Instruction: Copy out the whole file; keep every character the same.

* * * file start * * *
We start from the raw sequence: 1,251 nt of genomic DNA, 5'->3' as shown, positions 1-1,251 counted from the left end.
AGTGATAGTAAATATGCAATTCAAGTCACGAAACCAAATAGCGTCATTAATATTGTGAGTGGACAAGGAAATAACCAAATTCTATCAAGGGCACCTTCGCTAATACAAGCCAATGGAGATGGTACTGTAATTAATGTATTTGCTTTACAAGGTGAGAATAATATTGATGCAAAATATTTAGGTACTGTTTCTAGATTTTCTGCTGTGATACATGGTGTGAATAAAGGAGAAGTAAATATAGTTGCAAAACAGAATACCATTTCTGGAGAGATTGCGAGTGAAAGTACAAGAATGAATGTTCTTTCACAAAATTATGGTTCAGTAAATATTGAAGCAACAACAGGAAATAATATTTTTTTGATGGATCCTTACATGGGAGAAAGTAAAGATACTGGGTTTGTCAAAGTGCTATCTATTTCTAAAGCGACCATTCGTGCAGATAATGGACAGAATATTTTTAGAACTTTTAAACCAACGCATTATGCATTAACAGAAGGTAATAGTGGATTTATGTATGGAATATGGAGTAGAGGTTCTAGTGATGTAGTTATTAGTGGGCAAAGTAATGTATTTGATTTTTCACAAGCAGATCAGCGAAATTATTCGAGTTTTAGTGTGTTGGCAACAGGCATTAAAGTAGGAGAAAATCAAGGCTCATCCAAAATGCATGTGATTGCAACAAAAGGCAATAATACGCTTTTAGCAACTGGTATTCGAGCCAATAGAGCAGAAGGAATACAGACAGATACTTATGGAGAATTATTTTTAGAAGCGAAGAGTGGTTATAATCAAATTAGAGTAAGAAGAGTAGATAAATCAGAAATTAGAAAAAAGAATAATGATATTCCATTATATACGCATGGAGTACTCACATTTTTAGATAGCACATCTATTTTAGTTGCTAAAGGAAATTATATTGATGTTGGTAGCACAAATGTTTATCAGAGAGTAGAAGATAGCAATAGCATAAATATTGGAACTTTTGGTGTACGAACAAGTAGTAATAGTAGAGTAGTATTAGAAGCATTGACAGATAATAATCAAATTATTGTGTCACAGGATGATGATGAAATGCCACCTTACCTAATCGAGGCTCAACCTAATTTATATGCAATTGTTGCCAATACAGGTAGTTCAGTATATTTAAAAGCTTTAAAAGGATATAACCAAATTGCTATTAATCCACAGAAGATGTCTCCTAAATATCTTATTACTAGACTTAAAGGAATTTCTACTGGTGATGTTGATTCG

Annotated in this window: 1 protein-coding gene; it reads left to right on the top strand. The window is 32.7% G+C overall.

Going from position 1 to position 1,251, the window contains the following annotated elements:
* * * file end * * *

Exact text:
We start from the raw sequence: 1,251 nt of genomic DNA, 5'->3' as shown, positions 1-1,251 counted from the left end.
AGTGATAGTAAATATGCAATTCAAGTCACGAAACCAAATAGCGTCATTAATATTGTGAGTGGACAAGGAAATAACCAAATTCTATCAAGGGCACCTTCGCTAATACAAGCCAATGGAGATGGTACTGTAATTAATGTATTTGCTTTACAAGGTGAGAATAATATTGATGCAAAATATTTAGGTACTGTTTCTAGATTTTCTGCTGTGATACATGGTGTGAATAAAGGAGAAGTAAATATAGTTGCAAAACAGAATACCATTTCTGGAGAGATTGCGAGTGAAAGTACAAGAATGAATGTTCTTTCACAAAATTATGGTTCAGTAAATATTGAAGCAACAACAGGAAATAATATTTTTTTGATGGATCCTTACATGGGAGAAAGTAAAGATACTGGGTTTGTCAAAGTGCTATCTATTTCTAAAGCGACCATTCGTGCAGATAATGGACAGAATATTTTTAGAACTTTTAAACCAACGCATTATGCATTAACAGAAGGTAATAGTGGATTTATGTATGGAATATGGAGTAGAGGTTCTAGTGATGTAGTTATTAGTGGGCAAAGTAATGTATTTGATTTTTCACAAGCAGATCAGCGAAATTATTCGAGTTTTAGTGTGTTGGCAACAGGCATTAAAGTAGGAGAAAATCAAGGCTCATCCAAAATGCATGTGATTGCAACAAAAGGCAATAATACGCTTTTAGCAACTGGTATTCGAGCCAATAGAGCAGAAGGAATACAGACAGATACTTATGGAGAATTATTTTTAGAAGCGAAGAGTGGTTATAATCAAATTAGAGTAAGAAGAGTAGATAAATCAGAAATTAGAAAAAAGAATAATGATATTCCATTATATACGCATGGAGTACTCACATTTTTAGATAGCACATCTATTTTAGTTGCTAAAGGAAATTATATTGATGTTGGTAGCACAAATGTTTATCAGAGAGTAGAAGATAGCAATAGCATAAATATTGGAACTTTTGGTGTACGAACAAGTAGTAATAGTAGAGTAGTATTAGAAGCATTGACAGATAATAATCAAATTATTGTGTCACAGGATGATGATGAAATGCCACCTTACCTAATCGAGGCTCAACCTAATTTATATGCAATTGTTGCCAATACAGGTAGTTCAGTATATTTAAAAGCTTTAAAAGGATATAACCAAATTGCTATTAATCCACAGAAGATGTCTCCTAAATATCTTATTACTAGACTTAAAGGAATTTCTACTGGTGATGTTGATTCG

Annotated in this window: 1 protein-coding gene; it reads left to right on the top strand. The window is 32.7% G+C overall.

Going from position 1 to position 1,251, the window contains the following annotated elements: